Joan Biskupic writes for Reuters:
When Barack Obama was elected president, critics and supporters alike thought the Democrat would move swiftly to appoint strong liberal judges to balance out Republicans' longstanding push for a conservative judiciary. At the nation's 13 powerful U.S. appeals courts, that has not happened.
Obama's 30 appointees have generally been moderates who mainly served on lower courts and were often selected in consultation with Republican senators. The pattern contrasts with Obama's Republican predecessors, dating back to Ronald Reagan, who quickly put forth prominent young conservatives, many of whom came from academia and had past political experience.
Notably, President Obama has not added a single judge to the powerful U.S. Court of Appeals for the District of Columbia Circuit, where there are three vacancies on an 11-member panel dominated by Republicans. He is about to become the first president in at least half a century to finish a full term without an appointment to the bench known as the nation's second highest. The D.C. Circuit often has the last word on a president's domestic agenda and has been a stepping-stone for Supreme Court justices.
Administration officials say that while the president wants to change the balance in the courts, he does not want protracted fights with Republicans in the deeply divided Senate, which votes on federal judicial nominations. Officials also say that the president was focused on the healthcare overhaul and legislation to address the financial crisis.
"There were competing priorities," said White House counsel Kathryn Ruemmler. "It's like anything else in life: Something has to give."
Of the D.C. Circuit, she said: "In an ideal world, if the only thing that anyone cared about were getting judges confirmed, we would have had a nominee in 2009." Supreme Court vacancies in 2009 and 2010 also were diversions, Ruemmler said.
Public attention to the judiciary naturally focuses on the Supreme Court, which sets the law of the land and where Obama appointees Sonia Sotomayor and Elena Kagan sit. They both vote generally with the liberal wing.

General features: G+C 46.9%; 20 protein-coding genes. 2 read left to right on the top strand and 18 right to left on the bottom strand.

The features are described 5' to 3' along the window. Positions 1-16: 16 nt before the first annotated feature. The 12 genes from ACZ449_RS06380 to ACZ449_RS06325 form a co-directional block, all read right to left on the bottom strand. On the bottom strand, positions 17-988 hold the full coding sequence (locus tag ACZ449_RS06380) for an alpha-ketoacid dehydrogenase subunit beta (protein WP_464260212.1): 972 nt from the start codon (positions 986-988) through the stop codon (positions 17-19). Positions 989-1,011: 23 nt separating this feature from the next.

But the justices hear less than 1 percent of appeals, so the country's appeals courts often have the last word on a case and in establishing legal principles. U.S. district court judges, on the first step of the three-tier federal judiciary, rule on individual cases and do not set precedent.
On the DC Circuit, where there are five Republican appointees and two of the three Democratic appointees are in their 70s, two vacancies existed when Obama took office in January 2009.
It was not until September 2010, nearly halfway through his term, that he made his first nomination: Caitlin Halligan, now 45, general counsel for the Manhattan district attorney's office and a former solicitor general of the state of New York. Republicans blocked her nomination in 2011, and Obama has since renominated her. If Obama wins reelection, he would likely continue to back Halligan, but her fate depends on whether GOP senators continue to resist. Democrats now hold a slight majority in the Senate, and it takes a supermajority, 60 votes, to cut off debate and hold a straight up or down vote on a nominee.
In June, Obama offered a nominee for one of the other D.C. Circuit vacancies, Sri Srinivasan, principal deputy U.S. solicitor general. Srinivasan is supported by Republicans including former two solicitors general, Paul Clement and Theodore Olson. A third vacancy arose with the semi-retirement of Douglas Ginsburg, a Reagan appointee, in October 2011, and Obama has yet to nominate a replacement.
Liberals have criticized Obama, who was the first black president of the Harvard Law Review and taught constitutional law at the University of Chicago, for what they see as foot-dragging. At a recent legal conference, Walter Dellinger, a former top Justice Department lawyer in the Clinton administration, called the lost early opportunity at the D.C. Circuit "an act of judicial-political malpractice that should be legendary."